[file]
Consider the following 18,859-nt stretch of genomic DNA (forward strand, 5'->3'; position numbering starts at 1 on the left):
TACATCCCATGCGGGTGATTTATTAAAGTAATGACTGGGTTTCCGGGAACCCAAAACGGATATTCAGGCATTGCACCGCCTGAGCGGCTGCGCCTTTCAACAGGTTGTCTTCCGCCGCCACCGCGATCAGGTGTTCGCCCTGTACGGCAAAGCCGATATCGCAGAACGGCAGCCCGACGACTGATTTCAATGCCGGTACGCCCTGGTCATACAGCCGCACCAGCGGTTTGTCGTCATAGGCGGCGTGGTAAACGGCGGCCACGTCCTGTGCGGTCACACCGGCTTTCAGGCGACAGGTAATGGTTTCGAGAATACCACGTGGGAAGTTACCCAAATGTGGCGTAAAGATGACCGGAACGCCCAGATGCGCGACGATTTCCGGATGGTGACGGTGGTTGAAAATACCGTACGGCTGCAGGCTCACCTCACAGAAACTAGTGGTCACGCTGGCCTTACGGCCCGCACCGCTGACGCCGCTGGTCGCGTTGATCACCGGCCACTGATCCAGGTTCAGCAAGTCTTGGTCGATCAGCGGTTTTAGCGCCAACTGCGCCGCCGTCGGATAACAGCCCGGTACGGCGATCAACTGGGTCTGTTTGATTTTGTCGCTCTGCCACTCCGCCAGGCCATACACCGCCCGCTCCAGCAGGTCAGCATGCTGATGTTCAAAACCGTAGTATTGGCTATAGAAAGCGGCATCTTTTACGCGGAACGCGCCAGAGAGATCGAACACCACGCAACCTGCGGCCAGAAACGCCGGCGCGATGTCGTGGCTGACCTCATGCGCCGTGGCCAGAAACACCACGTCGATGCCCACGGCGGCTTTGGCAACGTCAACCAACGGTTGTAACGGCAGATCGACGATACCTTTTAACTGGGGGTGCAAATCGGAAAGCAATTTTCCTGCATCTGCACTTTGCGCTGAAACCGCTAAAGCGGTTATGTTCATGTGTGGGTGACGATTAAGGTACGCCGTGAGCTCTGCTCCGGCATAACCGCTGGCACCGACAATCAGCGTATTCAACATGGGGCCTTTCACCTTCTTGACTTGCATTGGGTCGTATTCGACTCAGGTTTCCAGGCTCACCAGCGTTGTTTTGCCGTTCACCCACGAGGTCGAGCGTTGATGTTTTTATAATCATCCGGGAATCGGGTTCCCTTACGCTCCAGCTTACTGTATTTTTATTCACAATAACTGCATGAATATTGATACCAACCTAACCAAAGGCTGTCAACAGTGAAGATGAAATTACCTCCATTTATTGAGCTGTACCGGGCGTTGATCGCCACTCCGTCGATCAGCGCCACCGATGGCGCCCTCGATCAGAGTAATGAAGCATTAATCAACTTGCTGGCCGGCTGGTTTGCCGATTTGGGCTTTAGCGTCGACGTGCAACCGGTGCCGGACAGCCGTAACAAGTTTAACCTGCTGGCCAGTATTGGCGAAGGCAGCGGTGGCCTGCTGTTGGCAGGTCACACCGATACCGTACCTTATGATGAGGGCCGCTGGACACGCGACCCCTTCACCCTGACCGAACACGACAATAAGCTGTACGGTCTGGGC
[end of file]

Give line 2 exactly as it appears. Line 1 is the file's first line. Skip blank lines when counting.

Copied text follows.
TACATCCCATGCGGGTGATTTATTAAAGTAATGACTGGGTTTCCGGGAACCCAAAACGGATATTCAGGCATTGCACCGCCTGAGCGGCTGCGCCTTTCAACAGGTTGTCTTCCGCCGCCACCGCGATCAGGTGTTCGCCCTGTACGGCAAAGCCGATATCGCAGAACGGCAGCCCGACGACTGATTTCAATGCCGGTACGCCCTGGTCATACAGCCGCACCAGCGGTTTGTCGTCATAGGCGGCGTGGTAAACGGCGGCCACGTCCTGTGCGGTCACACCGGCTTTCAGGCGACAGGTAATGGTTTCGAGAATACCACGTGGGAAGTTACCCAAATGTGGCGTAAAGATGACCGGAACGCCCAGATGCGCGACGATTTCCGGATGGTGACGGTGGTTGAAAATACCGTACGGCTGCAGGCTCACCTCACAGAAACTAGTGGTCACGCTGGCCTTACGGCCCGCACCGCTGACGCCGCTGGTCGCGTTGATCACCGGCCACTGATCCAGGTTCAGCAAGTCTTGGTCGATCAGCGGTTTTAGCGCCAACTGCGCCGCCGTCGGATAACAGCCCGGTACGGCGATCAACTGGGTCTGTTTGATTTTGTCGCTCTGCCACTCCGCCAGGCCATACACCGCCCGCTCCAGCAGGTCAGCATGCTGATGTTCAAAACCGTAGTATTGGCTATAGAAAGCGGCATCTTTTACGCGGAACGCGCCAGAGAGATCGAACACCACGCAACCTGCGGCCAGAAACGCCGGCGCGATGTCGTGGCTGACCTCATGCGCCGTGGCCAGAAACACCACGTCGATGCCCACGGCGGCTTTGGCAACGTCAACCAACGGTTGTAACGGCAGATCGACGATACCTTTTAACTGGGGGTGCAAATCGGAAAGCAATTTTCCTGCATCTGCACTTTGCGCTGAAACCGCTAAAGCGGTTATGTTCATGTGTGGGTGACGATTAAGGTACGCCGTGAGCTCTGCTCCGGCATAACCGCTGGCACCGACAATCAGCGTATTCAACATGGGGCCTTTCACCTTCTTGACTTGCATTGGGTCGTATTCGACTCAGGTTTCCAGGCTCACCAGCGTTGTTTTGCCGTTCACCCACGAGGTCGAGCGTTGATGTTTTTATAATCATCCGGGAATCGGGTTCCCTTACGCTCCAGCTTACTGTATTTTTATTCACAATAACTGCATGAATATTGATACCAACCTAACCAAAGGCTGTCAACAGTGAAGATGAAATTACCTCCATTTATTGAGCTGTACCGGGCGTTGATCGCCACTCCGTCGATCAGCGCCACCGATGGCGCCCTCGATCAGAGTAATGAAGCATTAATCAACTTGCTGGCCGGCTGGTTTGCCGATTTGGGCTTTAGCGTCGACGTGCAACCGGTGCCGGACAGCCGTAACAAGTTTAACCTGCTGGCCAGTATTGGCGAAGGCAGCGGTGGCCTGCTGTTGGCAGGTCACACCGATACCGTACCTTATGATGAGGGCCGCTGGACACGCGACCCCTTCACCCTGACCGAACACGACAATAAGCTGTACGGTCTGGGC